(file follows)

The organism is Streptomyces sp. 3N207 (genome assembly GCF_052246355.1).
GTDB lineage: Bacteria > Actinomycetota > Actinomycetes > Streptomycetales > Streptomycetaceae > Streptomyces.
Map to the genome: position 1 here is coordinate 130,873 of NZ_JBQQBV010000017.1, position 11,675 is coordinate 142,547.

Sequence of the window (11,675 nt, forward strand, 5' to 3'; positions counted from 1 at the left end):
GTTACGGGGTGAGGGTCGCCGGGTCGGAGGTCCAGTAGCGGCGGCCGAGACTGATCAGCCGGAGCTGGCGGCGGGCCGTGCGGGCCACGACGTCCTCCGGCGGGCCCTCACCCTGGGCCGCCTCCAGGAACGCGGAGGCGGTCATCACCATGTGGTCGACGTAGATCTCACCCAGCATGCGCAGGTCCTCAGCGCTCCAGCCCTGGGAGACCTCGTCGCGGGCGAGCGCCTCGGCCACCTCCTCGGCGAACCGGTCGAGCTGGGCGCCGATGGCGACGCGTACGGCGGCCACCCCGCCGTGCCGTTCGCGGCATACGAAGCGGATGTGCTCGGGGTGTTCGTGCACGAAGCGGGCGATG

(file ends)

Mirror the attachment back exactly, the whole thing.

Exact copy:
The organism is Streptomyces sp. 3N207 (genome assembly GCF_052246355.1).
GTDB lineage: Bacteria > Actinomycetota > Actinomycetes > Streptomycetales > Streptomycetaceae > Streptomyces.
Map to the genome: position 1 here is coordinate 130,873 of NZ_JBQQBV010000017.1, position 11,675 is coordinate 142,547.

Sequence of the window (11,675 nt, forward strand, 5' to 3'; positions counted from 1 at the left end):
GTTACGGGGTGAGGGTCGCCGGGTCGGAGGTCCAGTAGCGGCGGCCGAGACTGATCAGCCGGAGCTGGCGGCGGGCCGTGCGGGCCACGACGTCCTCCGGCGGGCCCTCACCCTGGGCCGCCTCCAGGAACGCGGAGGCGGTCATCACCATGTGGTCGACGTAGATCTCACCCAGCATGCGCAGGTCCTCAGCGCTCCAGCCCTGGGAGACCTCGTCGCGGGCGAGCGCCTCGGCCACCTCCTCGGCGAACCGGTCGAGCTGGGCGCCGATGGCGACGCGTACGGCGGCCACCCCGCCGTGCCGTTCGCGGCATACGAAGCGGATGTGCTCGGGGTGTTCGTGCACGAAGCGGGCGATG